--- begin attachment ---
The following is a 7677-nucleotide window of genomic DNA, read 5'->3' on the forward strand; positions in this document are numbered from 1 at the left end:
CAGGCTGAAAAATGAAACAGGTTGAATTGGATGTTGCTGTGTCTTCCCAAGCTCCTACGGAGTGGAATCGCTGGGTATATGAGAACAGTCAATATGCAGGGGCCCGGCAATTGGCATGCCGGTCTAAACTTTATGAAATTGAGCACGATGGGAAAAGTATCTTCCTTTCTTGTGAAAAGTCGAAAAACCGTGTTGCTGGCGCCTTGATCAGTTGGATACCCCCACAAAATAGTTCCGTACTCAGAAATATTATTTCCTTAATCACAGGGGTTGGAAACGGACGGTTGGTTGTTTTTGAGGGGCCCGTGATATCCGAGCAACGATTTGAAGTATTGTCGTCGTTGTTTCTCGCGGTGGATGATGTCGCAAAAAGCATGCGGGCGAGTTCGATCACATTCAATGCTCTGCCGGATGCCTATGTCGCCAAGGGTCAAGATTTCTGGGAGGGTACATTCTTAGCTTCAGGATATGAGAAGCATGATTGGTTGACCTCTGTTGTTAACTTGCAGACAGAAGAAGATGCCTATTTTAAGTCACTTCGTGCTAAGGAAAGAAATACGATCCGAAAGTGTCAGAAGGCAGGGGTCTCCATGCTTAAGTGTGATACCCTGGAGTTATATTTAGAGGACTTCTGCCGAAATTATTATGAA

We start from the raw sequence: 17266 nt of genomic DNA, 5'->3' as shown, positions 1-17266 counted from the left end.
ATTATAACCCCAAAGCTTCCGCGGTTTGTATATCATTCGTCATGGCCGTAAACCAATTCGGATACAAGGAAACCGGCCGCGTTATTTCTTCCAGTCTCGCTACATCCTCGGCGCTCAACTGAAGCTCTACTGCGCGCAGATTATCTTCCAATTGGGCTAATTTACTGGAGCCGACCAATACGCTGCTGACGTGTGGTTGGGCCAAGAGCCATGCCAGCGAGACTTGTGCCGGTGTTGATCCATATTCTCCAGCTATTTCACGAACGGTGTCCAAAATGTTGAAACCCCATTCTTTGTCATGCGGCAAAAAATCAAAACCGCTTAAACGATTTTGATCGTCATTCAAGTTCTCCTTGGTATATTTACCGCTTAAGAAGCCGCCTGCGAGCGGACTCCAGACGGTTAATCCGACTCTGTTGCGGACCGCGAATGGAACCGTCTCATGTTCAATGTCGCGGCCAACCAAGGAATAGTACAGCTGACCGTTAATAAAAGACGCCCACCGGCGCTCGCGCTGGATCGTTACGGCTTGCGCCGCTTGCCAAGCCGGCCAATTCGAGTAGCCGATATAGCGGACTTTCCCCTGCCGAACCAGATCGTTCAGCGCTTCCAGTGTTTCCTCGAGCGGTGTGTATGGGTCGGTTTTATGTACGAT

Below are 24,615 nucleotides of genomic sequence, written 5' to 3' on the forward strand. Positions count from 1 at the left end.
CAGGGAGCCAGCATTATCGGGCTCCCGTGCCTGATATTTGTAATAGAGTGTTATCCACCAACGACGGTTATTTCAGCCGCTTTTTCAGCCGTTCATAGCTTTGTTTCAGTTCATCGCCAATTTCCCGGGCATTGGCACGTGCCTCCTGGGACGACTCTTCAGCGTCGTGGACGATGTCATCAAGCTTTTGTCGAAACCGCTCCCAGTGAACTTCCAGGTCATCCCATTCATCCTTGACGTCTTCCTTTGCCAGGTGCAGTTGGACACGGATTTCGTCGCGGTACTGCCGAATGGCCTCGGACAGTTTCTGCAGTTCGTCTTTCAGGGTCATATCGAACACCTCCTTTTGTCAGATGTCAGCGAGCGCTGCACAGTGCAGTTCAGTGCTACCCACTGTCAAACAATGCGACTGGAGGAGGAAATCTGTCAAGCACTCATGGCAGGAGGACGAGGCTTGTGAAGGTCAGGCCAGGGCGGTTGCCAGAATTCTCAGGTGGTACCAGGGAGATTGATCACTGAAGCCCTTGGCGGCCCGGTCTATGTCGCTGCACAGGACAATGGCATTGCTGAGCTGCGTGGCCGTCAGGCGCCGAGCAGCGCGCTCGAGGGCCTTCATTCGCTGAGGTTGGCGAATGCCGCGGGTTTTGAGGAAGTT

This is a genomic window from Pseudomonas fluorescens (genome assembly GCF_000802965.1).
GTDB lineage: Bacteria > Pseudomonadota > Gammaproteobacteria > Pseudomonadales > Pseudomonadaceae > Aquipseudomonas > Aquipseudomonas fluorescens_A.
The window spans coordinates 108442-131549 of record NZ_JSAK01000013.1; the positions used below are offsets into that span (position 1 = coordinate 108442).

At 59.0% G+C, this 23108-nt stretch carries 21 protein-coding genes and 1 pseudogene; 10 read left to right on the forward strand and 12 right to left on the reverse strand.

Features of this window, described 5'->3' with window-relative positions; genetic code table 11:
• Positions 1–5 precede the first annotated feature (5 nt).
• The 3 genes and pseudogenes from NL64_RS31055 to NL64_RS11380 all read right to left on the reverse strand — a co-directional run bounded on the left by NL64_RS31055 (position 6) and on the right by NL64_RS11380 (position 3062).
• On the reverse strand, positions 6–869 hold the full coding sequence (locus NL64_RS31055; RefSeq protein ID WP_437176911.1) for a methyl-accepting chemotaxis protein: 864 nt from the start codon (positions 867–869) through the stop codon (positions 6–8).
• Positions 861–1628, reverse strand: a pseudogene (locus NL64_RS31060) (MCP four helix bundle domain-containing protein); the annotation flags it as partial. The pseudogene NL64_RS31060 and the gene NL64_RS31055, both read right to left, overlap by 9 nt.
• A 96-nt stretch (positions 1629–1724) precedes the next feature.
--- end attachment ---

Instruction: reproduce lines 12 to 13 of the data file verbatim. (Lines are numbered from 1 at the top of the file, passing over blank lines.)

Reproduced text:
• Positions 1–5 precede the first annotated feature (5 nt).
• The 3 genes and pseudogenes from NL64_RS31055 to NL64_RS11380 all read right to left on the reverse strand — a co-directional run bounded on the left by NL64_RS31055 (position 6) and on the right by NL64_RS11380 (position 3062).